Wow that sucks for anyone that wasn't holding mortgage debt. Imagine you were so proud of yourself for being responsible and paying off your loans then your neighbor that bought more house that they could afford and was mortgaged to the hilt just gets handed a free house from the government. Ouch.
To put Iceland into perspective, it's population of just over 300,000 is roughly half the size of the smallest U.S. State Population, Wyoming at 570,000 or so.
Policies such as this may work on the small scale of an Iceland, albeit at the cost of those who did everything right and responsibly (who get screwed hard). Working on the vastly larger scale of the United States, or even a moderately-large U.S. State.....thats a whole nother ballgame.
But I'm open minded, and a fan of State Sovreignty. If we have a State that wishes to try this idea out, and do so with ONLY State funds (no Federal), then by all means, give it a go if you can find the support. We could see how it works in a Vermont, for example, a State who (typically) would support such socialist ideas and policies.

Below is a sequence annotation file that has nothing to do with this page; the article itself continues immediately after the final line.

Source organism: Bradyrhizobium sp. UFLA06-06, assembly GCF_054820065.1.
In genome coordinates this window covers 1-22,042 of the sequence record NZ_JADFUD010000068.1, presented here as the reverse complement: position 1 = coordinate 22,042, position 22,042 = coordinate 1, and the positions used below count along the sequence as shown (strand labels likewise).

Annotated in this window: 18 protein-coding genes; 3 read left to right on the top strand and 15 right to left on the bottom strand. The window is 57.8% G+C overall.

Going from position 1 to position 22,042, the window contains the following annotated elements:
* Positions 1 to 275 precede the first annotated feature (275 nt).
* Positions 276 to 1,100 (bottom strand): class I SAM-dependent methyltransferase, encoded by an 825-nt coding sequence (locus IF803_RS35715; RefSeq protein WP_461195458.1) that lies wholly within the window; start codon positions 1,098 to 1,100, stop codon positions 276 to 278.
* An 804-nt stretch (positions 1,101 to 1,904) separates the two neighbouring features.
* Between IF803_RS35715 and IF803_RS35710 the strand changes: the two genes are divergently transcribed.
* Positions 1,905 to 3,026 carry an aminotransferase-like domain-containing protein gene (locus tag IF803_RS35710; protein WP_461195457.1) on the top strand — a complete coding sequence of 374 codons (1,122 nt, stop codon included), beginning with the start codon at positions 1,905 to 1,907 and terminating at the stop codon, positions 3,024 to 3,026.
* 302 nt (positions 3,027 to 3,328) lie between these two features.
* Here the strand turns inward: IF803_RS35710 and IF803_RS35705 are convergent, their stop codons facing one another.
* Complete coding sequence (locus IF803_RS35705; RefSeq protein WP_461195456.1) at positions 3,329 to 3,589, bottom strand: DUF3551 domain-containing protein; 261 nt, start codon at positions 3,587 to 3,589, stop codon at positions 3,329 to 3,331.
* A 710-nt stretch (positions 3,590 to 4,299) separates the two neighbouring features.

Once again irresponsibility gets rewarded. Hell, in America, it got a dude elected president in '08.
How many rich people can they tax in Iceland?
Professor Steve Keen has been arguing quite successfully that debt foregiveness would be an appropriate measure to take for most developed economies. Iceland's GDP growth has basically returned to normal since it refused to pay back the debt owed by its own banks (debt run up by a few individuals in those banks) - you won't be able to say the same about Ireland, Greece, Spain etc etc, who will likely (along with places like the USA) be in for a deflationary period of many decades, a la Japan.